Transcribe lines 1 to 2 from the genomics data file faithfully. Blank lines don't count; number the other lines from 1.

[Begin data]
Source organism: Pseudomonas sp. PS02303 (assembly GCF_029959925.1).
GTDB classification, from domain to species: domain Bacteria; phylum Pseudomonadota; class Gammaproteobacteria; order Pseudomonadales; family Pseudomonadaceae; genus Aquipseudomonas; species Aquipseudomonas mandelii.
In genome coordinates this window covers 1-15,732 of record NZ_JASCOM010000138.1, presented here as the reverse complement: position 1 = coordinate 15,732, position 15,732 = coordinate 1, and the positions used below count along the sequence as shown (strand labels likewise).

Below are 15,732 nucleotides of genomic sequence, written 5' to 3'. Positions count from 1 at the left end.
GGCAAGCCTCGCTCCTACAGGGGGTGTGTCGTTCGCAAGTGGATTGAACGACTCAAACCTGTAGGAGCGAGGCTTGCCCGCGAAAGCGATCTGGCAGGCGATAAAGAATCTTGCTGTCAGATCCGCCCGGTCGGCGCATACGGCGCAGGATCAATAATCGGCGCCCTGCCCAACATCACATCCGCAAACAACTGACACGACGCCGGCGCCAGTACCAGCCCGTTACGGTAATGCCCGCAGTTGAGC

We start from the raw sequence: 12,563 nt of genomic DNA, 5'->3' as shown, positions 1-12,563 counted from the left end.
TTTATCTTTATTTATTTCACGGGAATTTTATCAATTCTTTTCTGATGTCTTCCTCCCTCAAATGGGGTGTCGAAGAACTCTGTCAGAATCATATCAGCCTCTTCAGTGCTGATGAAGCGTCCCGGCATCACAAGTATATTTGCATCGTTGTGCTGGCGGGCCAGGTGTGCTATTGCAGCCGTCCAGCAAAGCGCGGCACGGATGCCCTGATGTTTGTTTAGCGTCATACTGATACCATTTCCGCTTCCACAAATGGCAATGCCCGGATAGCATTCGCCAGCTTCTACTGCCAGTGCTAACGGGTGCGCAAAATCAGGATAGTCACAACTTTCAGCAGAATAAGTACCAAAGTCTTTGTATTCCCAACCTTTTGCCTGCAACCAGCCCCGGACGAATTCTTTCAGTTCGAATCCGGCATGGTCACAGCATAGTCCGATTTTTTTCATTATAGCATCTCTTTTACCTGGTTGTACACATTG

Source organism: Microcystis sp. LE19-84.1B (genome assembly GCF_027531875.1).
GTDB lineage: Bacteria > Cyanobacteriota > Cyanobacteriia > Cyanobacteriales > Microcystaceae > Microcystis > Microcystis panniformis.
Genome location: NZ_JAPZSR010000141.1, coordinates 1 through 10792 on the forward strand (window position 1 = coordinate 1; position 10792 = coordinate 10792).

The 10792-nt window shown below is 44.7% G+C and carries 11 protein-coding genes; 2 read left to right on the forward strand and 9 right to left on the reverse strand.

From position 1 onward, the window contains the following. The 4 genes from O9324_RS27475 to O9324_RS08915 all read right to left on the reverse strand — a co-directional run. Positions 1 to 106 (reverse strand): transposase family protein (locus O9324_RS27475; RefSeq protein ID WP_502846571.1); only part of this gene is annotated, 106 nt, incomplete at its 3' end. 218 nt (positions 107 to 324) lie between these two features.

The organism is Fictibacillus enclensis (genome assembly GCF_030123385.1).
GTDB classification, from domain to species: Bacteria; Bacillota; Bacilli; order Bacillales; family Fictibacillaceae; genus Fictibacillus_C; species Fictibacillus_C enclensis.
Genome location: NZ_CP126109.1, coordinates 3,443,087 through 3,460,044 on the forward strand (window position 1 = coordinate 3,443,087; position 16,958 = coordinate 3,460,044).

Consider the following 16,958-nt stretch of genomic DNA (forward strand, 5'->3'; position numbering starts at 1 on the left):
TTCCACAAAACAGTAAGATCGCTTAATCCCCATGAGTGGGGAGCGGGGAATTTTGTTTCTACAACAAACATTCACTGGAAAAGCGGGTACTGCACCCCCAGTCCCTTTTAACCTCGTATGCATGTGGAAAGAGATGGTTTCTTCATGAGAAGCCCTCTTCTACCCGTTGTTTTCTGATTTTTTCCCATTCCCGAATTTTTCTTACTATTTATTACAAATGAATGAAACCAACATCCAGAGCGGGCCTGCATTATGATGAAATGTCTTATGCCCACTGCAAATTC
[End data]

Source organism: Pseudomonas sp. PS02303 (assembly GCF_029959925.1).
GTDB classification, from domain to species: domain Bacteria; phylum Pseudomonadota; class Gammaproteobacteria; order Pseudomonadales; family Pseudomonadaceae; genus Aquipseudomonas; species Aquipseudomonas mandelii.